Former UNLV forward falls short of NCAA bid with new team
Devin Tillis left UNLV after his freshman season, wanting to be closer to home and compete for NCAA Tournament bids. His return to Las Vegas didn’t go as planned Friday.
Updated March 10, 2023 - 11:07 pm
Devin Tillis stood on the court after the final buzzer with his hands on his knees and his eyes directly affixed on the floor of Henderson’s Dollar Loan Center on Friday night.
This was not the way his return visit to Las Vegas was supposed to end for Tillis, a redshirt sophomore forward who transferred from UNLV two years ago to be closer to home and consistently compete for NCAA Tournament bids.
Tills and top-seeded UC Irvine were ousted 83-80 in the Big West tournament semifinals by fourth-seeded Cal State Fullerton when a contested 3-point attempt by DJ Davis hit harmlessly off the backboard as the buzzer sounded.
“It just hurts,” Tillis said. “You play a tough game like that and feel like you can win it right to the end. But the other team makes more plays than you, and you feel like you could have done more, and it’s over so there’s nothing more you can do.
“We lost, but you can’t feel like a victim. We just have to come back better.”
The Anteaters (23-11) were good all season, but they were ousted by a Cal State Fullerton team that went 10-for-17 from 3 on Friday. The Titans (20-12) advanced to play UC Santa Barbara, a 92-87 winner over UC Riverside, in the final at 6:30 p.m. Saturday.
Tillis finished with nine points and seven rebounds. He found some solace in the fact that the Anteaters earned an automatic bid to the NIT by virtue of winning the regular-season title, but that’s not the postseason tournament the Los Angeles native had in mind when he transferred to one of the Big West’s premier programs.
“That was the biggest goal,” Tillis said of finding a program that could regularly put him in position to make the field of 68. “The culture here is great, and we have a chance to win championships every year. We couldn’t get it done today, but we were definitely in position to go to the NCAA Tournament.”
While coach Russell Turner has made two NCAA Tournaments during his 13 years on the job, his teams have not lost more than five conference games since 2013 and have won at least 20 games in eight of the last 10 full seasons.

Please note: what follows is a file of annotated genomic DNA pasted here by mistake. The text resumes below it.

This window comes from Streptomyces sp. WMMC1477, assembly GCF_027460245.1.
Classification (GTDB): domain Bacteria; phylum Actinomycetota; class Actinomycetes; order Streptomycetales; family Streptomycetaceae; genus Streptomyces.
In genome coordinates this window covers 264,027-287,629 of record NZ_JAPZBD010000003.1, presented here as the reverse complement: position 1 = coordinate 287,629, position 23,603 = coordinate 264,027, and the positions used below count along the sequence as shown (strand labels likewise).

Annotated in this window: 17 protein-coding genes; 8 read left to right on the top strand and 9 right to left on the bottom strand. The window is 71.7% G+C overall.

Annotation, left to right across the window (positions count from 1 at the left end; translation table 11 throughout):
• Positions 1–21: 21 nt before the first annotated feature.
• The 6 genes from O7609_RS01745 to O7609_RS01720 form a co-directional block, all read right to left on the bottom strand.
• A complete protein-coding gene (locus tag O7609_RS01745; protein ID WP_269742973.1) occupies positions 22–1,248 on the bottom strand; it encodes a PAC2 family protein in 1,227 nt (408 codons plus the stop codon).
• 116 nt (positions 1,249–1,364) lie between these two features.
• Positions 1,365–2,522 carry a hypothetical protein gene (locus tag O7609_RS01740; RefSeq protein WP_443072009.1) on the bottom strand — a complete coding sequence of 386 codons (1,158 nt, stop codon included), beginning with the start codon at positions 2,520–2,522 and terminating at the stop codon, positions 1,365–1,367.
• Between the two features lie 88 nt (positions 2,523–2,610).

The Orange County campus is also closer to home than Las Vegas, which was another factor in his decision to transfer after T.J. Otzelberger left UNLV for Iowa State. Tillis had played in 24 games as a freshman, including eight starts at the end of the season. He averaged 3.7 points and 3.5 rebounds.
“I learned a lot of things that year,” he said. “There were a lot of ups and downs, so I was able to learn to be a better leader and a better teammate. It’s not always about you, it’s about your team. I think I really grew as a person and a player.
“It was definitely a positive experience. I have a lot of love for the city of Las Vegas and UNLV, especially. I loved being here, I loved the guys and the coaching staff. It’s nothing but love.”
His decision to move closer to home to continue his career became almost fortuitous when he had to miss the entire 2021-22 season, his first at UC Irvine, due to injury.
“That was really hard,” he said. “It sucks being hurt, especially when you feel you could be out there helping your team. It was kind of a dark time, but I bounced back because I had the right people around me.”
Being a short drive away from his parents’ home didn’t hurt.
“That was huge,” he said. “Being close to mom and dad, getting some home cooking and some love. It’s always the best.”
Tillis said he made a big step forward this season as he returned to full strength and made 30 starts, averaging 7.2 points and a team-high 6.1 rebounds.
He said he hopes to continue that upward trajectory and play basketball for as long as he can.
His natural leadership abilities will help. The sophomore has become an extension of his coaches on the floor, often taking the initiative to call his teammates together for a quick discussion during the game or offer words of encouragement.
“Early in my career, I believed that could be my role, but I didn’t really know how to impose that on my team,” he said. “But Coach Turner has kind of delegated that role, and I’ve really tried to take it by the reins.”
That will come in handy as the Anteaters process the disappointment of falling short and try to channel it into excitement to keep playing in the NIT.
Contact Adam Hill at firstname.lastname@example.org. Follow @AdamHillLVRJ on Twitter.